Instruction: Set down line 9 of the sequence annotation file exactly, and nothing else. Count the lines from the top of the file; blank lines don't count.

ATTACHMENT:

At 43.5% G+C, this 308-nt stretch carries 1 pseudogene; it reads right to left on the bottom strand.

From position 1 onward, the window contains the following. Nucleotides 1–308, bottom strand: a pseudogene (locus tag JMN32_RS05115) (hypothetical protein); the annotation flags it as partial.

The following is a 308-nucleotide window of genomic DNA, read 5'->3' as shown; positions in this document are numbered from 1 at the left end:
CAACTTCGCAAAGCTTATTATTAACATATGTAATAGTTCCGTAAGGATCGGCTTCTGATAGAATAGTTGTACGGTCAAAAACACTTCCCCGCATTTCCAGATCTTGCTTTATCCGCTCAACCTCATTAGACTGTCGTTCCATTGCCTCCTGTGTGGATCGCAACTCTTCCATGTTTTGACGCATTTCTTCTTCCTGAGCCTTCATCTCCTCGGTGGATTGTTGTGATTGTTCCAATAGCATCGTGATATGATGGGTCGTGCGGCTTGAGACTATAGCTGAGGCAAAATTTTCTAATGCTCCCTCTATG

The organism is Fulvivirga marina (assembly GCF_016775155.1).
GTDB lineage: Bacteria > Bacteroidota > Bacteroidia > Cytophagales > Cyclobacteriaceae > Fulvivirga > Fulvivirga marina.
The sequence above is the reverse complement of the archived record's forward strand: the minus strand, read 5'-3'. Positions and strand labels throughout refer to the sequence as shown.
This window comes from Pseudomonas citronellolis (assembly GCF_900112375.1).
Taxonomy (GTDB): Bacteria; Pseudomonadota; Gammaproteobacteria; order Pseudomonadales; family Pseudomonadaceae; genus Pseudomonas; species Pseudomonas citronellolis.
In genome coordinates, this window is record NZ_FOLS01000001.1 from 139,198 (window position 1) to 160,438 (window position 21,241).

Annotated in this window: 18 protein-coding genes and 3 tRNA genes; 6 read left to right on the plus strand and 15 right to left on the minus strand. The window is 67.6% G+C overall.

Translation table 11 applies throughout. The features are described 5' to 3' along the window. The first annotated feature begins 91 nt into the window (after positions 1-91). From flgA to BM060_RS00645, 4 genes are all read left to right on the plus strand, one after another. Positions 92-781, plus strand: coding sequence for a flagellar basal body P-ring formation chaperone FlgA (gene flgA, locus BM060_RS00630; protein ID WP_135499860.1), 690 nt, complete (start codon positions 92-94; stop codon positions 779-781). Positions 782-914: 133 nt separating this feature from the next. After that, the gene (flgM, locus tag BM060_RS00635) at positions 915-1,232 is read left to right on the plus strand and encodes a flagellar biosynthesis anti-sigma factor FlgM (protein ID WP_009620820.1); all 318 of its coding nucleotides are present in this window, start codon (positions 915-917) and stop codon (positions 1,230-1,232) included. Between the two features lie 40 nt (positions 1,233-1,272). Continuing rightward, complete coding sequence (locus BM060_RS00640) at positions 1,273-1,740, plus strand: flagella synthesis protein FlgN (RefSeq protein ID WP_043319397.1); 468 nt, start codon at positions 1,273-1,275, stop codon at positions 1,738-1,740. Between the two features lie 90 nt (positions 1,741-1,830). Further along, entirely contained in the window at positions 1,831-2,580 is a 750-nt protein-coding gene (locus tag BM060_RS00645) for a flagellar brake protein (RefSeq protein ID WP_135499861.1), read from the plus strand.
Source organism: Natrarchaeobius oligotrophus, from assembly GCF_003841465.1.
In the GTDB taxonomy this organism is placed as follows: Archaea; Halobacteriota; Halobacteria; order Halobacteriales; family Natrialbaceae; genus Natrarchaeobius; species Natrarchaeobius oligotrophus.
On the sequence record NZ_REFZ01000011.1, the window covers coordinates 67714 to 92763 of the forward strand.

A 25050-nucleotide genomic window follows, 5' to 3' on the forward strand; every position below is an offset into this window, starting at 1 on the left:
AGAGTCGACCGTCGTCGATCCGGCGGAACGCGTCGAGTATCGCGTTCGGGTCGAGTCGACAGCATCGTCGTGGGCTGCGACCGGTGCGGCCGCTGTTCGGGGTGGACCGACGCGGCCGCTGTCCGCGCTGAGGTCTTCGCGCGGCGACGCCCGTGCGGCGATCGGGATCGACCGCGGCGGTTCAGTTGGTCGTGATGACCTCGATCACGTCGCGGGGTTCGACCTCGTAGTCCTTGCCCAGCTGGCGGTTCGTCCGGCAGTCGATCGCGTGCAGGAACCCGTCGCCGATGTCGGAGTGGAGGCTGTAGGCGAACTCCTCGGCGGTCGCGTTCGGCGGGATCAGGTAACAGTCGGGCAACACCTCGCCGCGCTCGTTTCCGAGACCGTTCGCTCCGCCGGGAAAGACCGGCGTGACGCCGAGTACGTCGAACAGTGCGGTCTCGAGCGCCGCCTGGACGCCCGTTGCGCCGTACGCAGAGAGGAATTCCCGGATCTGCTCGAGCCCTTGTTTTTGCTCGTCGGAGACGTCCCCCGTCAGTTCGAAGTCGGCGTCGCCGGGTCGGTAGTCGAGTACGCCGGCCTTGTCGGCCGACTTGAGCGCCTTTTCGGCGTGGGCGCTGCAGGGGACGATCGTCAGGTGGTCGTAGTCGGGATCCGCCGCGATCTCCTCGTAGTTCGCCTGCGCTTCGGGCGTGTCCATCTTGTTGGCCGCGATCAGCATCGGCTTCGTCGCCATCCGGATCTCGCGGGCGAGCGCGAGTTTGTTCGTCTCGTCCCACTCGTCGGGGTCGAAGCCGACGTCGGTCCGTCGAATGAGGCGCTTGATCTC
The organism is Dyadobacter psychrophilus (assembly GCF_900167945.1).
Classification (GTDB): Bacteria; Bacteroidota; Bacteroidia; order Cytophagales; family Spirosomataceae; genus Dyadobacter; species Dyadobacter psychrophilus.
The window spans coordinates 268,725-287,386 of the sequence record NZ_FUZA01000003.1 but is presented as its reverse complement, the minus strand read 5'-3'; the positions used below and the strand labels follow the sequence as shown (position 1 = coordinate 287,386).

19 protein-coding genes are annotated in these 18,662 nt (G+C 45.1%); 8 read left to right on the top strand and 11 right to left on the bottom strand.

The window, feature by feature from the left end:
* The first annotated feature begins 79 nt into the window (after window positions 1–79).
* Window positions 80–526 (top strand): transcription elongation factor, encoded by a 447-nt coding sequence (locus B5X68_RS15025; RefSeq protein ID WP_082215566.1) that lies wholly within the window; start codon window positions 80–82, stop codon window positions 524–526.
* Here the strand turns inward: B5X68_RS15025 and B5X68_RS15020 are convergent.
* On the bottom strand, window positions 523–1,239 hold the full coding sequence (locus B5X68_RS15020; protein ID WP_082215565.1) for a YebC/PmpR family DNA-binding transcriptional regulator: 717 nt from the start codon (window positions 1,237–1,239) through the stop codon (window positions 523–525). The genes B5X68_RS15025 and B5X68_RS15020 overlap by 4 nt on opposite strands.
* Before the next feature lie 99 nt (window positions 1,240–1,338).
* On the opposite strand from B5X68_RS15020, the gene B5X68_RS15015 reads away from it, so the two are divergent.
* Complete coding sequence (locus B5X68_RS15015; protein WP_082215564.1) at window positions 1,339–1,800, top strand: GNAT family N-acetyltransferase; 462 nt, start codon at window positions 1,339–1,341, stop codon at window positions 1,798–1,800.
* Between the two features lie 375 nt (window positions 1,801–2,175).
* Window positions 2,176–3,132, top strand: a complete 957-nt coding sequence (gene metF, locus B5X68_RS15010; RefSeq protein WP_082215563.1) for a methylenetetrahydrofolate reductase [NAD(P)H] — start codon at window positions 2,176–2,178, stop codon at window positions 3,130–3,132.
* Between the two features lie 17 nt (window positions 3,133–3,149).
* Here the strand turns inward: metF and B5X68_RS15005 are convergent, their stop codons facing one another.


Taxonomy (GTDB): Bacteria; Pseudomonadota; Gammaproteobacteria; order Pseudomonadales; family Pseudomonadaceae; genus Pseudomonas; species Pseudomonas citronellolis.